With continued reference to FIG. 2, ink from each of the ink supply tanks 12 is drawn by capillary action through the outlet port 40 in the ink supply tanks, the ink pipe connectors 24, and ink flow paths 26 in the cartridge housing to the printhead 22. The ink pipe connectors and flow paths of the cartridge housing supplies ink to the printhead ink channels, replenishing the ink after each ink droplet ejection from the nozzle associated with the printhead ink channel. It is important that the ink at the nozzles be maintained at a slightly negative pressure, so that the ink is prevented from dripping onto the recording medium 30, and ensuring that ink droplets are placed on the recording medium only when a droplet is ejected by an electrical signal applied to the heating element in the ink channel for the selected nozzle. A negative pressure also ensures that the size of the ink droplets ejected from the nozzles remain substantially constant as ink is depleted from the ink supply tanks. The negative pressure is usually in the range of -0.5 to -5.0 inches of water. One known method of supplying ink at a negative pressure is to place within the ink supply tanks an open cell foam or needled felt in which ink is absorbed and suspended by capillary action. Ink tanks which contain ink holding material are disclosed, for example, in U.S. Pat. No. 5,185,614; U.S. Pat. No. 4,771,295; and U.S. Pat. No. 5,486,855.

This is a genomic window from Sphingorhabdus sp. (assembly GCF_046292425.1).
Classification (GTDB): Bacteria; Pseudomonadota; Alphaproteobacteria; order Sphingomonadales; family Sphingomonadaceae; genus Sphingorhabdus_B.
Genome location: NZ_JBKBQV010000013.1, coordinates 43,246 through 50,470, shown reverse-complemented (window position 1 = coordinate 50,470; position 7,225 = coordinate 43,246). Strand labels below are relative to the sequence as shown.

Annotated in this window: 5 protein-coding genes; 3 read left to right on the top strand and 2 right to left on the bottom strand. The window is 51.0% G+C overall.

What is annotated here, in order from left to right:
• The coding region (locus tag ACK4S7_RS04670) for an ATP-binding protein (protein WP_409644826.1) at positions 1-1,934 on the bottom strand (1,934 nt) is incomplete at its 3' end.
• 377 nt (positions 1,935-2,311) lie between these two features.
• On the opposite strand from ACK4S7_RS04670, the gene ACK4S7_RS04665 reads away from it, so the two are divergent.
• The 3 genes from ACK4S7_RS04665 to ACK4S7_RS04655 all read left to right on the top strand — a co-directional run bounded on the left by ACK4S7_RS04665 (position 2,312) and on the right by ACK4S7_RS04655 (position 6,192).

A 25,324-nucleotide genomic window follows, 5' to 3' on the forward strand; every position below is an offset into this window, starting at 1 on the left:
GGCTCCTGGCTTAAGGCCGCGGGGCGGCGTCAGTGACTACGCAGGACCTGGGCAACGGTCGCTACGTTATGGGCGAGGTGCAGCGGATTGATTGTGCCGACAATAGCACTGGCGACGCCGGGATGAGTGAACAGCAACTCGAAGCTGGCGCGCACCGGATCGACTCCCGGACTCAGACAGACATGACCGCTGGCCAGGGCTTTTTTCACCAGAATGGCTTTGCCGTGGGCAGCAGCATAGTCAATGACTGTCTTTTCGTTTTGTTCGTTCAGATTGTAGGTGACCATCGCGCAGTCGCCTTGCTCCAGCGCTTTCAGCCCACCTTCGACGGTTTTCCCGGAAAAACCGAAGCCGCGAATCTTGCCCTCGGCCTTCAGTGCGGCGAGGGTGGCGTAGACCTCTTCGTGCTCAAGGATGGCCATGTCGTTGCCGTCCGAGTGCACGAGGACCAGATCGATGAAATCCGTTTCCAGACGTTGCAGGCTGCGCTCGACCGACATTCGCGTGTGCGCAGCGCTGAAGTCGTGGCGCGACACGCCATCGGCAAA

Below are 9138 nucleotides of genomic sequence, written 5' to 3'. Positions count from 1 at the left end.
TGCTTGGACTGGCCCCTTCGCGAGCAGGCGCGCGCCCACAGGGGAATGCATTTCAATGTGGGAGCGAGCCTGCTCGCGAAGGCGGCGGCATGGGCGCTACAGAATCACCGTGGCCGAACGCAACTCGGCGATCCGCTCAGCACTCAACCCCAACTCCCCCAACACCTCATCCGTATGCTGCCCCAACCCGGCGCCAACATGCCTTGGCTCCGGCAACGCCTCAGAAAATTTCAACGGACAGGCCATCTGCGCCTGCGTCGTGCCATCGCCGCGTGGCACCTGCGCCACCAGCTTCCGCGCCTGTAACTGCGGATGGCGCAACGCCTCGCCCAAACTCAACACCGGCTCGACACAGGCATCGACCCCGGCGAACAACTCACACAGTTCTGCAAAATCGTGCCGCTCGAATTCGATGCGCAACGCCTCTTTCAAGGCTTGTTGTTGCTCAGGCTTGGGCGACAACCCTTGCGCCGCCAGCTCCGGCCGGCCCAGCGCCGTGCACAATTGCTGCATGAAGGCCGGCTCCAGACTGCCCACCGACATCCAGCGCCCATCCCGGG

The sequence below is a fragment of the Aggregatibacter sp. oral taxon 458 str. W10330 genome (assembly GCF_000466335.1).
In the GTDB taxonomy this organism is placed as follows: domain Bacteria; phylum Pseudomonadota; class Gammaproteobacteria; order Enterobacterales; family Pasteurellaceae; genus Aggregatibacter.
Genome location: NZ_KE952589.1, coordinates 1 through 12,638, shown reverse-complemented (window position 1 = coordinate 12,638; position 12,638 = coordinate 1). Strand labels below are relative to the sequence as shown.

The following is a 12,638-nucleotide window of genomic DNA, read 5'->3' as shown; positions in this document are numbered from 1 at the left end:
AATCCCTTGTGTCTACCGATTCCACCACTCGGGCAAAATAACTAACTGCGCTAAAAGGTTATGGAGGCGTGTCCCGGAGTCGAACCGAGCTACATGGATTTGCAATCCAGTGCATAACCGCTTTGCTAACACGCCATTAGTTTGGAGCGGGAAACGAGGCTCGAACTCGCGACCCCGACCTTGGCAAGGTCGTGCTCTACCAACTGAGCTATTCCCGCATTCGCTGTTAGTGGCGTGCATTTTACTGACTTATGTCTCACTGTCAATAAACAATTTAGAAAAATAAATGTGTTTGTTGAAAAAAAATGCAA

A typical multicolor ink jet cartridge 50 is shown in partially exploded isometric view in FIG. 6, comprising a cartridge housing 53 having an integrally mounted multicolor printhead 22, ink pipe connectors 54 with wire mesh filters 56 over the connector inlets 55, and ink passageways 26 which interconnect a plurality of groups of ink channels (not shown) of the printhead with the respective one of the ink pipe connectors (one connector for each color of ink), and a plurality of replaceable ink supply tanks 58. Each of the supply tanks having an outlet port 60 shown in dashed line through which the ink pipe connectors extend into compressive contact with the ink saturated foam 66 when the ink supply tanks are installed in the cartridge housing. As disclosed in U.S. patent application Ser. No. 08/668,802 entitled " Ink Supply Container With Improved Foam Retention Properties"filed Jun. 24, 1996 and assigned to the same assignee as the present invention, the ink supply tanks 58 of the typical ink jet cartridge shown in FIG. 6 comprise a housing 52 having two chambers, the upper chamber 62 and the lower chamber 64. The chambers share a common wall 63 with an aperture 65 therein to provide ink flow communication between the two chambers. The lower chamber is filled with an ink holding foam 66 and has the outlet port 60 for accepting the ink pipe connector 54. The upper chamber and foam in the lower chamber is filled with ink through the inlet port 61 in the upper chamber. The filters 56 covering the connector inlets 55 tend to become clogged with contaminants during usage, especially after several ink supply tanks have been depleted of ink through each of the ink pipe connectors 54, much of which contaminants are released by the ink absorbing material, such as, for example, foam 66 in the replaceable ink supply tanks, so that over time the ink flow through the filters are more and more impeded as each new ink supply tank is installed. This is a major problem with the prior art ink jet cartridges, which have permanent filters that must be used as long as the ink jet cartridge is used.